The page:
In the inventing and new product development business, the second question you must ask of a company before pursuing your idea with them is this: Do you make real prototypes or do you make appearance models?
If you don’t know what an appearance model is, don’t feel embarrassed, I once wondered, too. Appearance models are nothing more than an artist’s drawing made into a 3D hunk of plastic. There is nothing working inside.
In the world I live in, reality plays a vital role in everything we create. I can tell you that it is also of great importance when you meet with retail store buyers and major corporations – you are dealing in the real world; they will not do your work for you.
For the record, these invention promotion companies that make appearance models do not employ mechanical, software and electrical engineers to truly design your prototypes for you. Their mission is to cause confusion and then perform a “bait and switch.” In other words, their website will say, “Need a prototype?” Then later, in small print, it will be switched to “appearance model.”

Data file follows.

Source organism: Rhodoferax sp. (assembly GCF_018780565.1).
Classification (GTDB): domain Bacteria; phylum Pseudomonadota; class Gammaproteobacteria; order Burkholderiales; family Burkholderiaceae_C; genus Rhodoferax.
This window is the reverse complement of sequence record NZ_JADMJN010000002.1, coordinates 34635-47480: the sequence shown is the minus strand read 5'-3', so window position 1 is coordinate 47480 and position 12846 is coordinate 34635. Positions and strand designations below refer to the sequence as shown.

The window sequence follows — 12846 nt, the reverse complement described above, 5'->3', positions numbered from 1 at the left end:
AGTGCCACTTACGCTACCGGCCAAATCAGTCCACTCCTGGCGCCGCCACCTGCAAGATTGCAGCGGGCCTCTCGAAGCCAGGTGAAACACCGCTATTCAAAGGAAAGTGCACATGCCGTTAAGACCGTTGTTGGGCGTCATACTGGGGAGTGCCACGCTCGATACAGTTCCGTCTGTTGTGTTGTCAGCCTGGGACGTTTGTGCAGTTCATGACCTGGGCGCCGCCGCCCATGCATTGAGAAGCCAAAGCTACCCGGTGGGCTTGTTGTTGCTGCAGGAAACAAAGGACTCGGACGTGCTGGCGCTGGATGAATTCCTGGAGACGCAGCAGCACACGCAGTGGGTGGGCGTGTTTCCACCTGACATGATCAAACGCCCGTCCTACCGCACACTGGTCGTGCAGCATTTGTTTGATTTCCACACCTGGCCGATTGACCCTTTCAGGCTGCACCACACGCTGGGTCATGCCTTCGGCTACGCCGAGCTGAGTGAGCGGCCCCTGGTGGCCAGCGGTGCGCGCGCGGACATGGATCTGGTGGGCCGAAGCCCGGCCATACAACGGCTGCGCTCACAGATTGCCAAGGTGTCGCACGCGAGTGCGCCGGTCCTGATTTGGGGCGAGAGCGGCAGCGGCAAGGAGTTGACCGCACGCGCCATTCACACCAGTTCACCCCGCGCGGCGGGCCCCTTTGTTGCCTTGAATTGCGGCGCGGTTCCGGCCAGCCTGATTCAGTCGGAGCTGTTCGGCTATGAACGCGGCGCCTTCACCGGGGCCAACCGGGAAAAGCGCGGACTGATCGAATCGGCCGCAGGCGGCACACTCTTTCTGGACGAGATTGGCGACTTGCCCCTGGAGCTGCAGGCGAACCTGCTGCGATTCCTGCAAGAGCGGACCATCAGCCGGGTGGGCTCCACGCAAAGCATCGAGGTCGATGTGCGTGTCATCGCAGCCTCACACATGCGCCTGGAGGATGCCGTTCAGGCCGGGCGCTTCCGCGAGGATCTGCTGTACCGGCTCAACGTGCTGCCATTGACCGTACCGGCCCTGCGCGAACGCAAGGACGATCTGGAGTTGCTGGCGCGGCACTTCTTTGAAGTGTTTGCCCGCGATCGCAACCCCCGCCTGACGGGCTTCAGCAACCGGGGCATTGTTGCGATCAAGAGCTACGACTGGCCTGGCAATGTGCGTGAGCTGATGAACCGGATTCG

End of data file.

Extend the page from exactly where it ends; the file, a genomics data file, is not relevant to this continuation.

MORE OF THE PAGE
At best, they will have an artist work on it who knows nothing about mass production, raw material selection or molds. You end up with a piece of plastic in your hand that is far away from a real working prototype.
I remember when I was younger in the business and a successful CEO said to me, “George, I’ll make this simple for you — The more you do, the more you get.”
So, it should be your objective to get as close to reality, as in a real working prototype, as you can for the corporations you’re going to try to do business with. And be aware of invention promotion companies that are stuck in the Stone Age – if you know what I mean.